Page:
level of science curriculum
I think the chief virtue of the science/math curriculum is not the level of the material covered (although special and general relativity, partial diff. eqs., and non-Euclidean geometry all crop up eventually) but the manner in which they are treated. I think the experience of working through Euclid's Elements or Newton's Principia is something wholly alien to just studying geometry or calculus in a text-book. If one's principal interest is studying as much math or science as one can so to have done the hardest topics in math and science, then St. John's is probably not the best choice. Studying the original works (with all the quirks of notation and approach not sucked out in a cohesive text-book) provokes questions about math and science that would never be touched in a traditional math or science class. Having taken a few semesters worth off math classes at UPenn in summers between going to St. John's, I am a big believer in how math and science are treated at St. John's.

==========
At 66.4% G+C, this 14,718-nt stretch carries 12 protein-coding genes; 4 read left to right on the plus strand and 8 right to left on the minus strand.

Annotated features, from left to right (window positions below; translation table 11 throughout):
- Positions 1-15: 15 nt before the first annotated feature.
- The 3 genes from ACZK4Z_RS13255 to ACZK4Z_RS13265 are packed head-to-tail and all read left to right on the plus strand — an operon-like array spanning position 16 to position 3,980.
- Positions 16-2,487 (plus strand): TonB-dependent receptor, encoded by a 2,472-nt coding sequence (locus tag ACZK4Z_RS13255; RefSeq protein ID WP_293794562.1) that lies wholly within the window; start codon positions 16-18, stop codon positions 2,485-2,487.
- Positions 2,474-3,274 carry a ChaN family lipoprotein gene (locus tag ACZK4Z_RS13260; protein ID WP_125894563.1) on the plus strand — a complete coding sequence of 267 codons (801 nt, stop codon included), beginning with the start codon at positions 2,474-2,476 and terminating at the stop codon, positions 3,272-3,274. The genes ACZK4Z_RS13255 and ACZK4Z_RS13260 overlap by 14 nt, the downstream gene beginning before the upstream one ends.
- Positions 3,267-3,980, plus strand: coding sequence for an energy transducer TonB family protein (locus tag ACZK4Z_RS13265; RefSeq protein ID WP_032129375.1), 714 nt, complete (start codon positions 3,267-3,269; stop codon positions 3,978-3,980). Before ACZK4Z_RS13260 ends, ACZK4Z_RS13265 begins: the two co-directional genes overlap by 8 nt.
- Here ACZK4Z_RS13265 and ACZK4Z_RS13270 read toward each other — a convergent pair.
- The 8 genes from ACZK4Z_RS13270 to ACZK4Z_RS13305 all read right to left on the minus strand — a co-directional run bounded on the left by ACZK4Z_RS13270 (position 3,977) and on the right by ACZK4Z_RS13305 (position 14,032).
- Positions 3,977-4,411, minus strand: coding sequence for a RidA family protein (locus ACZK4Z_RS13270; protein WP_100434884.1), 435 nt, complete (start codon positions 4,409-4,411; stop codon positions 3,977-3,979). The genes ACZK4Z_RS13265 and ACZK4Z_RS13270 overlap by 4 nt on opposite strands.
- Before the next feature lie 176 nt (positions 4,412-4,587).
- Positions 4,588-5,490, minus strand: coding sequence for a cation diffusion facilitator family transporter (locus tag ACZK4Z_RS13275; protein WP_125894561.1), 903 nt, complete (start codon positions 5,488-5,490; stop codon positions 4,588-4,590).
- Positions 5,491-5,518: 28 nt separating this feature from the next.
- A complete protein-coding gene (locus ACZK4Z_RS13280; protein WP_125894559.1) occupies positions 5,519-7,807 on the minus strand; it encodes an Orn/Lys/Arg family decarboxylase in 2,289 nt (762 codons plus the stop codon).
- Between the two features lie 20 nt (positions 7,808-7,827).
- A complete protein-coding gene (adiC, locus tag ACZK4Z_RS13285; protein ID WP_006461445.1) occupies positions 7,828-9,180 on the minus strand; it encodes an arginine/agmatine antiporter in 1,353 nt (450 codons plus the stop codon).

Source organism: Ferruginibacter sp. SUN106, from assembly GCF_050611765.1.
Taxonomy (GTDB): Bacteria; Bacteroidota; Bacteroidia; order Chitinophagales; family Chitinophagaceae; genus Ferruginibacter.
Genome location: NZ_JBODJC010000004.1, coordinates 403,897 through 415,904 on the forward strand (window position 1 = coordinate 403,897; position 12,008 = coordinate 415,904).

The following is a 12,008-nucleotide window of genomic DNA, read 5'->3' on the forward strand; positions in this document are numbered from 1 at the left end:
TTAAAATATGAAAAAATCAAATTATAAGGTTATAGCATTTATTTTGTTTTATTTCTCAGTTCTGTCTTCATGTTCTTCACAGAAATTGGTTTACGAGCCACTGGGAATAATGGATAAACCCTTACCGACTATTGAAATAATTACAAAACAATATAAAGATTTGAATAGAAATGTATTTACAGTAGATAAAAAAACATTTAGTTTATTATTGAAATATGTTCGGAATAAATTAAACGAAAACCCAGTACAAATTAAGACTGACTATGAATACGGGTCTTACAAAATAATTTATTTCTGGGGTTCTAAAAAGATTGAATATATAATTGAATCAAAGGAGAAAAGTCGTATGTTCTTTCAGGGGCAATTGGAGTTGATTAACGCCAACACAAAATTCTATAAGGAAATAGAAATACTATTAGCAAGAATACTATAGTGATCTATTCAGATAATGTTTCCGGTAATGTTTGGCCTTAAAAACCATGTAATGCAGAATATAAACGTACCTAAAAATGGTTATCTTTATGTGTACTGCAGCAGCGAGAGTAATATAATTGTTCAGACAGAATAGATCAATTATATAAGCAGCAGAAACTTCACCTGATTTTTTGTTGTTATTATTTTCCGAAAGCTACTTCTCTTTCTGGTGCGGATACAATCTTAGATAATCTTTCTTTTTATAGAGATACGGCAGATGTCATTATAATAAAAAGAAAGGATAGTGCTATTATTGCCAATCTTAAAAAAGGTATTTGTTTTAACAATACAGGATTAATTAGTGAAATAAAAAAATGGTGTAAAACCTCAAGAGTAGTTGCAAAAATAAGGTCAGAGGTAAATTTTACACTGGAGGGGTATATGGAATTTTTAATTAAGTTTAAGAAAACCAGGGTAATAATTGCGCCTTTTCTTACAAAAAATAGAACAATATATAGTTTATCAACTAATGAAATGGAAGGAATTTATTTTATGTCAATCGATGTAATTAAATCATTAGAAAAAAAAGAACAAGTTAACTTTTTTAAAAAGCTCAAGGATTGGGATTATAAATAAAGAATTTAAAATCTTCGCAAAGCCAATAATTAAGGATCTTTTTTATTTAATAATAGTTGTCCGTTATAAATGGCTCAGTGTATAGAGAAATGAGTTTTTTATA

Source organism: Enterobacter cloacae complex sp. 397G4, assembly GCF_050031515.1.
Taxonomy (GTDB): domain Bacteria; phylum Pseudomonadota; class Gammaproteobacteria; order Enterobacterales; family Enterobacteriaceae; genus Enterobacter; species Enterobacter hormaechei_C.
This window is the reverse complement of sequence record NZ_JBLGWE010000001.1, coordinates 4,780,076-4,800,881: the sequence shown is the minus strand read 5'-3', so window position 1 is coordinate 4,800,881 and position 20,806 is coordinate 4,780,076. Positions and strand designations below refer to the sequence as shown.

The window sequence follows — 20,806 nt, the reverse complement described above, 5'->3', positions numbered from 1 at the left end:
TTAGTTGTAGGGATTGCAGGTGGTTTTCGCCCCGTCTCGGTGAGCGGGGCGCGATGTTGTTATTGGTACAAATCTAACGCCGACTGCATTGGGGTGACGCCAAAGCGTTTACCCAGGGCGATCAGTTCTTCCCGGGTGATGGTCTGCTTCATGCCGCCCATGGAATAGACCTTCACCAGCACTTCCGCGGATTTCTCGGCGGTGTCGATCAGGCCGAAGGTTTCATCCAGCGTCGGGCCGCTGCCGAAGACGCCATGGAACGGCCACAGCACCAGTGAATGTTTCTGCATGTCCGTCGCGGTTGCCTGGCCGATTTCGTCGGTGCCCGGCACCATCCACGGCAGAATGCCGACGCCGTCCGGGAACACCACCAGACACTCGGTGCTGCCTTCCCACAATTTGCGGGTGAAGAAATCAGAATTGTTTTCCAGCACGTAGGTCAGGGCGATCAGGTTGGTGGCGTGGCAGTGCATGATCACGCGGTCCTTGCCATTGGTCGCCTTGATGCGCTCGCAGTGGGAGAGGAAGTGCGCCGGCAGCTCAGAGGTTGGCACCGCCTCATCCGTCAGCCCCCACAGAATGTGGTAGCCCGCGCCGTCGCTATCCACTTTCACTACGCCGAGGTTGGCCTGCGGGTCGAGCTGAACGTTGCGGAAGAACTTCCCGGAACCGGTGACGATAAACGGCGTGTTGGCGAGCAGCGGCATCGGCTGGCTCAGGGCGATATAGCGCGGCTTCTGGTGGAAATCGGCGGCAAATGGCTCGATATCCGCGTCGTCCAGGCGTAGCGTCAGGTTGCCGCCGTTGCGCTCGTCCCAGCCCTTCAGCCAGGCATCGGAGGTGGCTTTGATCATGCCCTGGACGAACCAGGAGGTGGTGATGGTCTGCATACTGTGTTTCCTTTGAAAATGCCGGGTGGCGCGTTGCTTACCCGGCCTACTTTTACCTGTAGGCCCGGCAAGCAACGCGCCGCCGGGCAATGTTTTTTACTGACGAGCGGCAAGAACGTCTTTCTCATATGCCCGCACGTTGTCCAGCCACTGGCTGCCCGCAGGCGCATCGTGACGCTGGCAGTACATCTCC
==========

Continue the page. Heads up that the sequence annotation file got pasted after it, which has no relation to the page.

To answer your concern about a career in science after St. John's, it is not ready-made but by no means impossible. I myself am starting graduate school next fall in the History of Science (which isn't science exactly) but I do know others who have gone into mathematical modeling, biology, medicine, physics, astrophysics and other disciplines. If you think that a career in science is a possibility for you, taking advantage of summers with internships or outside coursework can certainly make up for some of the difficulties the St. John's education makes for going into science. I believe that St. John's prepares you splendidly for a career in almost anything; the trick is convincing others (i.e. graduate schools and employers) that it does. Because of the novelty and relative obscurity of St. John's, grad. schools and employers might be hesitant to take you into their ranks.